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  • July 11, 2014 - Reflections

    By Jean S. Horner
    The other day while walking down a corridor in a public building, I saw what appeared to be someone walking toward me. On coming closer, I found it was my own reflection in a huge mirror. For a moment it frightened me. Somehow a full-length reflection of one’s self is a startling thing. ...




Consuming Love

By Kerry Clarensau
Feb. 26, 2012

"Love the Lord your God with all your heart and with all your soul and with all your mind and with all your strength” (Mark 12:30, NIV).

My husband, Mike, and I were driving through our neighborhood to a party, when his phone rang. It was my mom. My first thought was, I wonder why she is calling him and not me? I quickly checked to see if I had missed her call or if my phone was on the silent setting.

When Mike stopped driving and pulled our car to the side of the street, I knew something was wrong. He told me my dad had just collapsed with cardiac arrest. He was receiving CPR, but his heart wasn’t beating on its own. My mom thought he was gone.

But God positioned an experienced CPR instructor and a top-notch first response team to be with my dad at the right moment. The EMTs shocked his heart several times before it began beating on its own, and then he was transported by helicopter to a wonderful cardiac hospital.

The doctors didn’t know if my dad would ever regain consciousness, or if he did, how much damage was already done to his vital organs. But they decided to try a relatively new hypothermic treatment, which lowers body temperature and allows the organs to regain function slowly, preventing any further damage. (Doctors literally put my dad on ice.)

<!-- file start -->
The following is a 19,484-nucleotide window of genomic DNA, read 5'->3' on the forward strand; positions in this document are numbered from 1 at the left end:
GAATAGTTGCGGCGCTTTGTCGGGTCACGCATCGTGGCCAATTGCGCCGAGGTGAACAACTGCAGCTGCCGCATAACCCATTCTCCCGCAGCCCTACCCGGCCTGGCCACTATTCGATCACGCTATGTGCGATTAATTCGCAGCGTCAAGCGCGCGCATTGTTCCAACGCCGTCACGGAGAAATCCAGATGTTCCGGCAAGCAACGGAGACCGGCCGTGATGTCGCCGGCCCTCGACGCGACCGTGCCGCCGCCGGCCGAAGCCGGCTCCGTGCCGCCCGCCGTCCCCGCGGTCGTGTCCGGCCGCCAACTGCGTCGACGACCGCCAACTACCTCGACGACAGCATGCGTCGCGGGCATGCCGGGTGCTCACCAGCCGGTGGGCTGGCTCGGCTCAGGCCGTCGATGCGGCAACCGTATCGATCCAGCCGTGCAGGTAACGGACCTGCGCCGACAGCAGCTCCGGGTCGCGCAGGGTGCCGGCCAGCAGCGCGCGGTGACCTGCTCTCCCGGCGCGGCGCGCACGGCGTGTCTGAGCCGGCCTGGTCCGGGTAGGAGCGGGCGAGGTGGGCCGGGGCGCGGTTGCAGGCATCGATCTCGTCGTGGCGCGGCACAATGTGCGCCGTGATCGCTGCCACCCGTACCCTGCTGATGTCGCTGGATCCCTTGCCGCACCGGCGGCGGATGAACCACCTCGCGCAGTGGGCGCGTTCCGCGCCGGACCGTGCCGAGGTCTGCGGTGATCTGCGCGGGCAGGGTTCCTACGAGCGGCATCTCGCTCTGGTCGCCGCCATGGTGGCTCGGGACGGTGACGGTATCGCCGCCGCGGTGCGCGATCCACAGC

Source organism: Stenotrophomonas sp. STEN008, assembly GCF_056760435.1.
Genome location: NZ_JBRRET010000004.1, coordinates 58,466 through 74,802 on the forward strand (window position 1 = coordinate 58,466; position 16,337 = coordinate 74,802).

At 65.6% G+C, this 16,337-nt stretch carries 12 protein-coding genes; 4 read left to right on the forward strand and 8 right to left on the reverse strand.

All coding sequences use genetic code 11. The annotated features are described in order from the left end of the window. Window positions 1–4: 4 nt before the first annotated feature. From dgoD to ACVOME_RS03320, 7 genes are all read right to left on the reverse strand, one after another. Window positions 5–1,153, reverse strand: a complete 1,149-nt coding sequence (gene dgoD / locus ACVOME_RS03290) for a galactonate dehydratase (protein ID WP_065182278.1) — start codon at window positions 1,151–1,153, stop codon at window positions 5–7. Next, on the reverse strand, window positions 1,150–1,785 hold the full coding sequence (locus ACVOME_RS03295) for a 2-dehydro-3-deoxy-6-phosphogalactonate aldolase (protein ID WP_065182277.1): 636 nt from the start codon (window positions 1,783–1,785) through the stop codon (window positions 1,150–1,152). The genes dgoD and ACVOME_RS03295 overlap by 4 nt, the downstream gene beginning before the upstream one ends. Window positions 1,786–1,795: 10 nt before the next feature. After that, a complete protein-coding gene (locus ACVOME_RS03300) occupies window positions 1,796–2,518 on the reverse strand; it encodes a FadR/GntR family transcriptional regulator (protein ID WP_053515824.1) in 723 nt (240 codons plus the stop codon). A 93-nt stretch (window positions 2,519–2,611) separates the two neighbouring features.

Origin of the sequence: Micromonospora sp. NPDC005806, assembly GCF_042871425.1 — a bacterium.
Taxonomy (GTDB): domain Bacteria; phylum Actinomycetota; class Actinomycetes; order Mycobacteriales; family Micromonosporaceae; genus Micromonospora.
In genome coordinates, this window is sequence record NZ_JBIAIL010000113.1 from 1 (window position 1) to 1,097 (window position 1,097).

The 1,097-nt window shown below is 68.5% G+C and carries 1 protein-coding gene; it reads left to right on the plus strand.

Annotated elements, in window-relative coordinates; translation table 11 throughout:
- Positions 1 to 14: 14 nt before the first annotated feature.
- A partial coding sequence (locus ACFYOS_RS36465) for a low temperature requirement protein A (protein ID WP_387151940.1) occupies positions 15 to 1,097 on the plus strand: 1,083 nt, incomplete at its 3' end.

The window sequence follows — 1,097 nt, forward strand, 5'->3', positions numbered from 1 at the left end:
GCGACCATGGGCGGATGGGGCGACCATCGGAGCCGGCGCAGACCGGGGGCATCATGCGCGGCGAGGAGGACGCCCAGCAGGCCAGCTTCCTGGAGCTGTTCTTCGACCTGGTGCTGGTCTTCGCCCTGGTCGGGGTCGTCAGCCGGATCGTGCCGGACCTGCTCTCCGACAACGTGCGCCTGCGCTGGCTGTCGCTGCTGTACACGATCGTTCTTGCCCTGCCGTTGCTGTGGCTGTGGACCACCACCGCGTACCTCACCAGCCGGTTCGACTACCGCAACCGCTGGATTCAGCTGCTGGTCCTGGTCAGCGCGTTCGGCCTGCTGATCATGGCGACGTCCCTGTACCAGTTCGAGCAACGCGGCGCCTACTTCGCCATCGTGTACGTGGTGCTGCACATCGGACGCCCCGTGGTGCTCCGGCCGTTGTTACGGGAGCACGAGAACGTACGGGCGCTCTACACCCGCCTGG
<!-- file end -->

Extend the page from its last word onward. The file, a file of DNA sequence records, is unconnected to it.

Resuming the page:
My dad was in very critical condition for nine days. When someone we love is so near death, it is as if everything stops, and our entire world is engulfed in the four walls of the hospital. For the first couple of days we never left the building. We spent every minute sitting in the waiting room or huddled by Dad’s bed, watching machines sustain his life.

We felt like we were “walking through the valley of the shadow of death.” In that valley, the most important things of life are in full view — our relationship with God and those He has given us to love. That is it; nothing else seems to matter.

We spent hours with our family and friends who lovingly surrounded us. In those unforgettable moments, we gained a priceless glimpse into the souls of those closest to us. I saw a strength in my mom I didn’t know existed, a level of maturity in my young adult children that made my heart smile, a tenderness in my husband that helped soothe our pain, a love in my extended family that made me proud to be one of them, and practical acts of kindness from friends who comforted our tired bodies.

We experienced God’s amazing love in so many ways! One of those precious moments came through an encounter with someone we’d never met before. Even now, we don’t know his name.

Several days in a row, I observed the hospital janitor in the intensive care unit. He carefully swept and mopped the floor of each room. But I noticed before he moved to the next area, he would pause for several moments, lean against the handle of his mop, and look tenderly at the patient. I couldn’t help but wonder if he was praying.

Late one evening, after a day that seemed to stretch out like a week, the same janitor walked into the waiting room where we were “camping out.” He apologized for interrupting and asked if he could sweep while we were in the room. We assured him we didn’t mind and quickly picked up our things from the floor.

Humming as he swept, he carried a noticeably calm presence into the room. My aunt asked if he liked to sing, and he said, “Oh, yes ma’am, I do!” He didn’t seem rattled when she asked him to sing something for us. He just continued sweeping as a song poured effortlessly from his heart.